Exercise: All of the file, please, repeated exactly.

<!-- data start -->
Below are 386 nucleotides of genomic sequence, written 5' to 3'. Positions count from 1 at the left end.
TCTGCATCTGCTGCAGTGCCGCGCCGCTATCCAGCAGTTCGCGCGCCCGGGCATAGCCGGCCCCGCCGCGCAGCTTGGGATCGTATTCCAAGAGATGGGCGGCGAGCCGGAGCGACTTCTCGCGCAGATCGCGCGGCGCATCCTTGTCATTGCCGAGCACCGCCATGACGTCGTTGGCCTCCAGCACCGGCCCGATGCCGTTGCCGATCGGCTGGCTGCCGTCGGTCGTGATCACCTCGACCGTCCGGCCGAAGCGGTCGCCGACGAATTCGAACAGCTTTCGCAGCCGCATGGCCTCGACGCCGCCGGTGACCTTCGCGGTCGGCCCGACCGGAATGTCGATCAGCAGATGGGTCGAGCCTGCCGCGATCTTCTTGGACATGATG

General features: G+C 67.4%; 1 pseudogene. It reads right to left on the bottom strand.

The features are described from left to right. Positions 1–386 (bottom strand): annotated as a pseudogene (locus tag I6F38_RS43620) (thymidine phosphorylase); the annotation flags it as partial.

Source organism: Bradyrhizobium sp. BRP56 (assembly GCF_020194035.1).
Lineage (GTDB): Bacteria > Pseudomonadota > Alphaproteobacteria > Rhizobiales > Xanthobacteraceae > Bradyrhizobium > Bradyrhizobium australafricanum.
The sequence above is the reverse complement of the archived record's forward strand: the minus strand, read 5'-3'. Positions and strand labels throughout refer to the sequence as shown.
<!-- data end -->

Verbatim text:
Below are 386 nucleotides of genomic sequence, written 5' to 3'. Positions count from 1 at the left end.
TCTGCATCTGCTGCAGTGCCGCGCCGCTATCCAGCAGTTCGCGCGCCCGGGCATAGCCGGCCCCGCCGCGCAGCTTGGGATCGTATTCCAAGAGATGGGCGGCGAGCCGGAGCGACTTCTCGCGCAGATCGCGCGGCGCATCCTTGTCATTGCCGAGCACCGCCATGACGTCGTTGGCCTCCAGCACCGGCCCGATGCCGTTGCCGATCGGCTGGCTGCCGTCGGTCGTGATCACCTCGACCGTCCGGCCGAAGCGGTCGCCGACGAATTCGAACAGCTTTCGCAGCCGCATGGCCTCGACGCCGCCGGTGACCTTCGCGGTCGGCCCGACCGGAATGTCGATCAGCAGATGGGTCGAGCCTGCCGCGATCTTCTTGGACATGATG

General features: G+C 67.4%; 1 pseudogene. It reads right to left on the bottom strand.

The features are described from left to right. Positions 1–386 (bottom strand): annotated as a pseudogene (locus tag I6F38_RS43620) (thymidine phosphorylase); the annotation flags it as partial.

Source organism: Bradyrhizobium sp. BRP56 (assembly GCF_020194035.1).
Lineage (GTDB): Bacteria > Pseudomonadota > Alphaproteobacteria > Rhizobiales > Xanthobacteraceae > Bradyrhizobium > Bradyrhizobium australafricanum.
The sequence above is the reverse complement of the archived record's forward strand: the minus strand, read 5'-3'. Positions and strand labels throughout refer to the sequence as shown.